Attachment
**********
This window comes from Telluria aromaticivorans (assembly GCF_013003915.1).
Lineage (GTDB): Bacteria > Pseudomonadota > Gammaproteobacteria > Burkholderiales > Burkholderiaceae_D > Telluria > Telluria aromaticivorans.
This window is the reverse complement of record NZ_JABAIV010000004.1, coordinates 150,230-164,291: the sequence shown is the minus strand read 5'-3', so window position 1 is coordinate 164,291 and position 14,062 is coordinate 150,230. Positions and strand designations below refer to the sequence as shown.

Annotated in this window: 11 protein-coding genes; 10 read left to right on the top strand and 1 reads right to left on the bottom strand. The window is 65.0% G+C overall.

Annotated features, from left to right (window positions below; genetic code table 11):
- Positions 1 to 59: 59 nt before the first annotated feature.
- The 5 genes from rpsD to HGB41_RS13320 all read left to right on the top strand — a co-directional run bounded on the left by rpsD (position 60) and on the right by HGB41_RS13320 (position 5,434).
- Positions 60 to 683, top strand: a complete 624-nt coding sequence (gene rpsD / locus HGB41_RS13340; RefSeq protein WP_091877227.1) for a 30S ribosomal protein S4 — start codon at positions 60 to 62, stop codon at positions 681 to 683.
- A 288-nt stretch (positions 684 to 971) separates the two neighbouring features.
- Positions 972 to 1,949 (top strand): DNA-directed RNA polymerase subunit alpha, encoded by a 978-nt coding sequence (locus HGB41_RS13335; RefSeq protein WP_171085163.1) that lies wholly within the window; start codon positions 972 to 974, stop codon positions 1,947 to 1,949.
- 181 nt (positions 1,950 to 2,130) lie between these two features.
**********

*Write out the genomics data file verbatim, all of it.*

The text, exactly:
This window comes from Telluria aromaticivorans (assembly GCF_013003915.1).
Lineage (GTDB): Bacteria > Pseudomonadota > Gammaproteobacteria > Burkholderiales > Burkholderiaceae_D > Telluria > Telluria aromaticivorans.
This window is the reverse complement of record NZ_JABAIV010000004.1, coordinates 150,230-164,291: the sequence shown is the minus strand read 5'-3', so window position 1 is coordinate 164,291 and position 14,062 is coordinate 150,230. Positions and strand designations below refer to the sequence as shown.

Annotated in this window: 11 protein-coding genes; 10 read left to right on the top strand and 1 reads right to left on the bottom strand. The window is 65.0% G+C overall.

Annotated features, from left to right (window positions below; genetic code table 11):
- Positions 1 to 59: 59 nt before the first annotated feature.
- The 5 genes from rpsD to HGB41_RS13320 all read left to right on the top strand — a co-directional run bounded on the left by rpsD (position 60) and on the right by HGB41_RS13320 (position 5,434).
- Positions 60 to 683, top strand: a complete 624-nt coding sequence (gene rpsD / locus HGB41_RS13340; RefSeq protein WP_091877227.1) for a 30S ribosomal protein S4 — start codon at positions 60 to 62, stop codon at positions 681 to 683.
- A 288-nt stretch (positions 684 to 971) separates the two neighbouring features.
- Positions 972 to 1,949 (top strand): DNA-directed RNA polymerase subunit alpha, encoded by a 978-nt coding sequence (locus HGB41_RS13335; RefSeq protein WP_171085163.1) that lies wholly within the window; start codon positions 972 to 974, stop codon positions 1,947 to 1,949.
- 181 nt (positions 1,950 to 2,130) lie between these two features.